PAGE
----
(ZVRT) testing, the lab will also examine generator grid compatibility. Future
plans include a 15 MW hardware-in-the-Loop (HIL) capability that will aid
testing of other types of electrical equipment as well as ever-larger
generators.
The Wind Technology Testing Center (WTTC) in Charlestown, Massachusetts is
the other sizeable stateside development. Overseen by the Massachusetts
Clean Energy Center (MassCEC) and its partners, the WTTC opened in May
2011 and offers three test stands, each of which can handle blades up to 90
metres. ‘This is the world’s largest structural testing lab for blades, and it’s
the only one in the USA,’ says Executive Director Rahul Yarala. ‘We’re
extremely busy with blade testing and are working closely with
manufacturers and developers.’
#rewpage#
Capable of exerting forces of up to 84 MNm, WTTC offers the full suite of
certification tests along with the latest blade prototype development
methodologies, R&D partnerships, blade repair capabilities and hands-on
workforce training. Fatigue tests employ the National Renewable Energy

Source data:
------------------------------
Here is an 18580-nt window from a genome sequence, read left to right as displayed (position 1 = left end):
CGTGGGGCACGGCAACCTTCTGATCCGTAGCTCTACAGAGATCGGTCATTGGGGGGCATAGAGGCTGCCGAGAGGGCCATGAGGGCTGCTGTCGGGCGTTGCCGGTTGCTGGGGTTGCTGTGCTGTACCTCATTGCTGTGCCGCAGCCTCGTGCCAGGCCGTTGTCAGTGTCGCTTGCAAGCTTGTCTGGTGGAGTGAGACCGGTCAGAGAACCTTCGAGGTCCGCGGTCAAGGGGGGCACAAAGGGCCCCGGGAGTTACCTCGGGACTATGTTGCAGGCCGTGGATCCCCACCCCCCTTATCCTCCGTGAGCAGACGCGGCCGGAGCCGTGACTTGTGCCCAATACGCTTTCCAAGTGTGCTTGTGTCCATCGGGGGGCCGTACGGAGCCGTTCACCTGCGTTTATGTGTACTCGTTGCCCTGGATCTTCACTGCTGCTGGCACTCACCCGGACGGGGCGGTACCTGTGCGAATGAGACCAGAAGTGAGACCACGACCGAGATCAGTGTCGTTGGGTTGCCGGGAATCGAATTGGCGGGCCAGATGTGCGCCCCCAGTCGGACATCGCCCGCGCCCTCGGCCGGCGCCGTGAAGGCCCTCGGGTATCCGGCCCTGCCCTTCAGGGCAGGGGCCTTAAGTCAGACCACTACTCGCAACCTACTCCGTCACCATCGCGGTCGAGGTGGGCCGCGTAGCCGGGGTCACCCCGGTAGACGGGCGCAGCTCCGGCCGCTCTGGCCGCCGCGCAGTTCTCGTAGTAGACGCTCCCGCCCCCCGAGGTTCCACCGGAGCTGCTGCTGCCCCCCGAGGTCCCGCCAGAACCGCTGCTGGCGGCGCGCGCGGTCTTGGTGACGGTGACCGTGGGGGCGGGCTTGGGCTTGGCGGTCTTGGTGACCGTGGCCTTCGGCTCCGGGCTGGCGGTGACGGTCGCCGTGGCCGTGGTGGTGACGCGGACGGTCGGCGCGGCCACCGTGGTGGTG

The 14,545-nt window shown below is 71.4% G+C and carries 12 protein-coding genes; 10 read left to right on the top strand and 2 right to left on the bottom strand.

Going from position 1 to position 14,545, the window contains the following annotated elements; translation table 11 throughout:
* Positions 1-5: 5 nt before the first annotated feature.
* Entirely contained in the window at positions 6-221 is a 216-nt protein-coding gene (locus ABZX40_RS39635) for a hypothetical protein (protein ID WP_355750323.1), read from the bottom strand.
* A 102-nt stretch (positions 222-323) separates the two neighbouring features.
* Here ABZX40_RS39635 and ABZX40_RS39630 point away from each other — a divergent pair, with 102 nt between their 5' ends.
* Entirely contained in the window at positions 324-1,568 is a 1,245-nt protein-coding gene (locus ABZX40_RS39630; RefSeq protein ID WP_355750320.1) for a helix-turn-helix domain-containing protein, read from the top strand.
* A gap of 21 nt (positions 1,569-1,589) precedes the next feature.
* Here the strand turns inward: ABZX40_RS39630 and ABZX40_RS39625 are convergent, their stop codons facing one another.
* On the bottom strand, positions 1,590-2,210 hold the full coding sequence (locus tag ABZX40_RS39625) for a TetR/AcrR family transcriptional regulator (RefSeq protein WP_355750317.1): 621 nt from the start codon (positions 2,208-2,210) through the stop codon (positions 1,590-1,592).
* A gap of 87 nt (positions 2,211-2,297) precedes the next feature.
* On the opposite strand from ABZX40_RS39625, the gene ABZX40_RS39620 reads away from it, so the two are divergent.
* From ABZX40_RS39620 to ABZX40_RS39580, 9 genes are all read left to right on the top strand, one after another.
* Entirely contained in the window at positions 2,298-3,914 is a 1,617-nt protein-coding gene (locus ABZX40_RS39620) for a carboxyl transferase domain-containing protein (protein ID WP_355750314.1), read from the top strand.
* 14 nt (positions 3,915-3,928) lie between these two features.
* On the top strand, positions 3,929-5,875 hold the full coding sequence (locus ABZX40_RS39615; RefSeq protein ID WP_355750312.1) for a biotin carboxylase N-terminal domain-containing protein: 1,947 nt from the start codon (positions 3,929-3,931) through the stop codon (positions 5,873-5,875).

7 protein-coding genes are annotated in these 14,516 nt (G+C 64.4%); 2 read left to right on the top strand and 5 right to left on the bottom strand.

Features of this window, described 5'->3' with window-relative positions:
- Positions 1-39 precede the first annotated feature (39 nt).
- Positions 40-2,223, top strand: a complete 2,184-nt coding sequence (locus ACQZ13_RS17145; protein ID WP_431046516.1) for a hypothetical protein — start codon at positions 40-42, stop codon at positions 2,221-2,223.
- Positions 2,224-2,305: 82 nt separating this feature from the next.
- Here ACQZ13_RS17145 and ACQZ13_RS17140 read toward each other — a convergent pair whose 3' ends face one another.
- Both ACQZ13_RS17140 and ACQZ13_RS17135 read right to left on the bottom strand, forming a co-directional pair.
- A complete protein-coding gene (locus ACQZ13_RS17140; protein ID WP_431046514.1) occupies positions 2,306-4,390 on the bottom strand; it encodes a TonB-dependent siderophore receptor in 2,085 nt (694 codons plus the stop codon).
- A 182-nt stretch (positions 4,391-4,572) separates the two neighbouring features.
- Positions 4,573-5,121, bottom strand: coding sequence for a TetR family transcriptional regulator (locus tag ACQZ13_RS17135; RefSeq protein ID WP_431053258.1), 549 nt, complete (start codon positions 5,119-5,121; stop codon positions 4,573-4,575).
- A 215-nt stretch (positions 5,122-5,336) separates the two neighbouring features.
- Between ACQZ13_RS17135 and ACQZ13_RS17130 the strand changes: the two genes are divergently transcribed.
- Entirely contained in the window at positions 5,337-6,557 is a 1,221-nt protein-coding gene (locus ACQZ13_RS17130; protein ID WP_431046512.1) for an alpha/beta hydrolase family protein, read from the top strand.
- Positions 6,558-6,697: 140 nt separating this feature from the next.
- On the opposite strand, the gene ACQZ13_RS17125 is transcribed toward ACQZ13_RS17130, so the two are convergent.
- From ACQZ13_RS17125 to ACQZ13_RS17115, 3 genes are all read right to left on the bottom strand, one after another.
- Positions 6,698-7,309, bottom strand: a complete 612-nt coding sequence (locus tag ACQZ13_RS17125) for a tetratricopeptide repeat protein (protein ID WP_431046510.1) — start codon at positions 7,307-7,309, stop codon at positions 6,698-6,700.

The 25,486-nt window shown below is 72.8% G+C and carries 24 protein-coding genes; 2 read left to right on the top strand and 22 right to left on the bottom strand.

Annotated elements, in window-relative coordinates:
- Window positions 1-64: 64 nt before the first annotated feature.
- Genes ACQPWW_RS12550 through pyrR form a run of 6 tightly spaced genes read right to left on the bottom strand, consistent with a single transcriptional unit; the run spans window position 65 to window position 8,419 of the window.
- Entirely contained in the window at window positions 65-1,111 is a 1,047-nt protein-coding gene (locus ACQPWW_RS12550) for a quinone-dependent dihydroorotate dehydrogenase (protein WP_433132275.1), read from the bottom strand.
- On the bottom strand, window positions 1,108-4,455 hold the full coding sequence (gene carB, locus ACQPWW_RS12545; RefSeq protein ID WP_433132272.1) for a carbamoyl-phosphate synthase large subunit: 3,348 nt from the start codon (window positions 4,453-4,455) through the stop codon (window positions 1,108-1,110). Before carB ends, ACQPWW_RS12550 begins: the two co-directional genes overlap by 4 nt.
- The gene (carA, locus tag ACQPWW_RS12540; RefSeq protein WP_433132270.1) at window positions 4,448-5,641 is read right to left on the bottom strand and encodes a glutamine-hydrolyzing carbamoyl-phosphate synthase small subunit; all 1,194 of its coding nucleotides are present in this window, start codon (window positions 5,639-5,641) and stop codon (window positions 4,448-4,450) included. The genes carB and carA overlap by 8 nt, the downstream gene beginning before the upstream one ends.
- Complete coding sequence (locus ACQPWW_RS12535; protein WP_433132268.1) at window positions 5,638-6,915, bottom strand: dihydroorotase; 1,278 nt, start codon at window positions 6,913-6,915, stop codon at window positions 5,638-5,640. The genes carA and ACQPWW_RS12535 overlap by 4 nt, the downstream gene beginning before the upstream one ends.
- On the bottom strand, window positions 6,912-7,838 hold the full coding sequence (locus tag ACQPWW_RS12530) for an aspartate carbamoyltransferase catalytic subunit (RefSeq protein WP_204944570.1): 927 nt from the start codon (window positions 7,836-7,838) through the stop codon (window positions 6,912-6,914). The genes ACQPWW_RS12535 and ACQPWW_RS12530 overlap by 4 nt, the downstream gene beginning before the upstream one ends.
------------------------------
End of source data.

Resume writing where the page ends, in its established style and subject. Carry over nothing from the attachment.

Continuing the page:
Lab’s (NREL) patented resonant test system technology. As well as the WTTC,
NREL’s smaller-scale National Wind Technology Center still offers blade,
drivetrain and many other types of testing, research and development for
turbines up to 5 MW. The WTTC also proves that test centres can act as hubs
for further investment: TPI Composites has opened a blade R&D centre and
prototyping factory 74 km south of Charlestown. TPI will be a WTTC
customer, and cited it as key to its decision to set up shop in Massachusetts.
Another new wind turbine blade-testing facility is planned for Clarkson
University, based in Potsdam, New York, this time focusing on smaller blades
in the 12-15 metre range. The Center for Evaluation of Clean Energy
Technology will be built and run in conjunction with other partners by
London-based Intertek plc, using a $4.2 million grant from the New York
State Energy Research and Development Authority.
Still on the East Coast, Poseidon Atlantic in Northampton, Virginia, will offer
sites for turbine prototype testing, infrastructure, wind measurements and
wind turbine testing and certification services. The site is planned to hold
between five and ten turbines, with a maximum size of around 5 MW. The
owners expect to start construction in late 2013, with the first turbines online
before the end of that year.
Asia’s only independent test centre is SGS Wind Energy Technology Center
(WETC) in Tianjin, China. Opened in June last year, this focuses on full-scale
blade testing for blades up to 70 metres long. The centre offers natural
frequency, static, fatigue and ultimate static tests as well as a full range of
other consultancy and solutions such as blade-specific non-destructive
testing and composite technology training.